Projit Bairagi
Projit Nov 08, 2021 10:13PM ET
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Thank you for such a detail clarifications.
Felipe Daniel
Felipe Daniel Nov 08, 2021 9:49PM ET
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Like Germany, New Zealand is struggling with record breaking COVID-19 cases. Despite 90% of the population receiving their first jab, new cases in New Zealand hit record highs. Makes you wonder how great the medical experiment is.
Don Getty
Don Getty Nov 08, 2021 9:49PM ET
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reality is the rise in cases are the delta variant which spread easier especially among the unvaccinated - just look at hospitalization numbers - I'm happy to have my double Moderna and will get the booster as soon as its available - you can't help stew pid but you keep spreading your propaganda
Tom Sc
Tom Sc Nov 08, 2021 9:49PM ET
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we had 10k new cases of covid in April and now we are at 2500 with limited restrictions vs when we had 10000 cases. that's the power of vaccine. even the USA is running relatively low and that's with only 60% or not even that many vaxed. vaccines just work. period.
John Smit
John Smit Nov 08, 2021 9:49PM ET
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Don Getty  UK hospitals (as per UK Health Security Agency weekly tracker report - pdf is on their website, check it if you don't believe me) for last week: 82% of hospital admissions and deaths (within 28 days of positive test) are the DOUBLE VACCINATED. How do you explain that please? Ditto infections, over 80% of infections are DOUBLE VACCINATED. Please explain to us how this happens.
John Smit
John Smit Nov 08, 2021 9:49PM ET
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Tom Sc  Please explain this statistic, this despite Germany having a high vaccination rate: Germany reported its highest number of daily cases since the pandemic began. Please enlighten us Mr Tom.
Kevin Avila
Kevin Avila Nov 08, 2021 9:08PM ET
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No rate rises… “Let them eat cake!”
mario can
mario can Nov 08, 2021 6:06PM ET
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I'd take this as sell the dumpster fire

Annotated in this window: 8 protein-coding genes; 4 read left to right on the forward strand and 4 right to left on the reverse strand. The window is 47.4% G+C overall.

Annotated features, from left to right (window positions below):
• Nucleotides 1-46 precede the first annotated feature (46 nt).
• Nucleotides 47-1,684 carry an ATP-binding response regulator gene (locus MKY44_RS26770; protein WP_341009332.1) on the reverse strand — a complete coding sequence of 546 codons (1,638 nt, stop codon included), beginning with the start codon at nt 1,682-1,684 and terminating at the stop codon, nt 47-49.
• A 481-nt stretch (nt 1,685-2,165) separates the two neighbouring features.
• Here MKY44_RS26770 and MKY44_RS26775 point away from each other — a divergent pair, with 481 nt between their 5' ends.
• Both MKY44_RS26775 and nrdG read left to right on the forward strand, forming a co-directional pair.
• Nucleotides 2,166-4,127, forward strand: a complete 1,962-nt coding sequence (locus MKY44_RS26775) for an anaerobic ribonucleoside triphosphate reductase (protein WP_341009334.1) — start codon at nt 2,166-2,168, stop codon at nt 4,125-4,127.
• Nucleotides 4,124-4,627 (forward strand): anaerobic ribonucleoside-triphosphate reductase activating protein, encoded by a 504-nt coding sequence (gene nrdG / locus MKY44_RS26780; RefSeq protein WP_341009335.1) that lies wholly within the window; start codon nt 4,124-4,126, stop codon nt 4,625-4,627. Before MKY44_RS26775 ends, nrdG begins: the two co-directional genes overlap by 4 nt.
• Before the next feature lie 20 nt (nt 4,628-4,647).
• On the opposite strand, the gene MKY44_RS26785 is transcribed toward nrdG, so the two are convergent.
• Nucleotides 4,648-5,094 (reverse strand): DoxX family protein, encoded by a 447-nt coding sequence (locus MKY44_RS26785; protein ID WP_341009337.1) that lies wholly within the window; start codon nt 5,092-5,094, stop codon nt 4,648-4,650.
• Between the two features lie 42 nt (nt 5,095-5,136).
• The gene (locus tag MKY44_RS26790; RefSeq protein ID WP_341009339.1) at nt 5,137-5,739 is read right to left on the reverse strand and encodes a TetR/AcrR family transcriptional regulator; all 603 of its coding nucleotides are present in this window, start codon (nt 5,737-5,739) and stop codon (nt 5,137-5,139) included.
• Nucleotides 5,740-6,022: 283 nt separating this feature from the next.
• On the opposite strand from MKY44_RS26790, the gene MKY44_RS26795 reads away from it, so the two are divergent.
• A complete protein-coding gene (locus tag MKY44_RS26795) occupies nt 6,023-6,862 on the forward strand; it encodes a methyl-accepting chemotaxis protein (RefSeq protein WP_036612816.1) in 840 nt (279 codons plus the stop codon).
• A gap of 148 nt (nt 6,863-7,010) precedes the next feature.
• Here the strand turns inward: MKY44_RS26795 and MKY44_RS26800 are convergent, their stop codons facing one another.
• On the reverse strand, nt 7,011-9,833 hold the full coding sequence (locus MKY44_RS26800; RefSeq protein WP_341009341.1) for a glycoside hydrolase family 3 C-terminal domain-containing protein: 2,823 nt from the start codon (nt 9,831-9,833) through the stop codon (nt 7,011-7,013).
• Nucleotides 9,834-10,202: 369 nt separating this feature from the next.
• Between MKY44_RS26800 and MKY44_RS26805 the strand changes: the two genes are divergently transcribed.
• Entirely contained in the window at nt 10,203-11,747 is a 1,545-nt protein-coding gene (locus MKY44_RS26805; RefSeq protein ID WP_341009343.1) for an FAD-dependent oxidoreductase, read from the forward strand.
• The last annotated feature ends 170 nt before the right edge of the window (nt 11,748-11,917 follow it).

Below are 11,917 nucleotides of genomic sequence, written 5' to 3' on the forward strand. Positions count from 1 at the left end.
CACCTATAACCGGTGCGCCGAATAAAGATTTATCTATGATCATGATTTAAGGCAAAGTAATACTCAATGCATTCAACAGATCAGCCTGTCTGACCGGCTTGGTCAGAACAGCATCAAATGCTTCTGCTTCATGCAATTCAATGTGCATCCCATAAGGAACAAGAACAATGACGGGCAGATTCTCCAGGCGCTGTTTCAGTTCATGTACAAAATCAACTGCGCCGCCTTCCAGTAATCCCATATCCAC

Đẹ Phan
Đẹ Phan Nov 08, 2021 5:39PM ET
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thanks
Derrick Smart
Derrick Smart Nov 08, 2021 5:35PM ET
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Thanks
Vonn Miller
Vonn Miller Nov 08, 2021 5:29PM ET
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Ayyye clutch info
Vonn Miller
Vonn Miller Nov 08, 2021 5:29PM ET
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Ayyye clutch info 💪💪💪
Thanos theBear
Thanos theBear Nov 08, 2021 5:16PM ET
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the best writer.
Luqman Firdaus
Luqman Firdaus Nov 08, 2021 5:12PM ET
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money ✌❣
Luqman Firdaus
Luqman Firdaus Nov 08, 2021 5:11PM ET
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ok💕
Sudeysi sufiyaan
Sudeysi sufiyaan Nov 08, 2021 5:07PM ET
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👍👍
Itz Martins
Itz Martins Nov 08, 2021 5:07PM ET
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Help any one
Jarred Stanford
Jarred Stanford Nov 08, 2021 5:06PM ET
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might want to look at more than today's chart. yields are lower than they have been all month outside of Friday. dollar is relatively high compared to the rest of the month. dollar jumped last week expecting higher rates, but rates just got lower instead.
James Pattison
James Pattison Nov 08, 2021 5:05PM ET
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Inflation is anywhere and everywhere a monetary pronlem… we have entered a wage/price death spiral… the fed will not stop the cycle… crypto will rise like we have never expected… and the dollar will huper inflate… every policy set forth since 2020 has been to push mac inflation… if interest rates rise… the us will choke on its own debt in a debt to gdp parabolic curve amd the dollar will lose its world status… hello btc
Catharine Varady
Catharine Varady Nov 08, 2021 5:05PM ET
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i have similar thought. let's see how it goes
John Smit
John Smit Nov 08, 2021 5:05PM ET
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All sounds great, but the Dollar Milkshake theory doesn't support your analysis.
RS HS
RS HS Nov 08, 2021 5:03PM ET
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Hellp urdo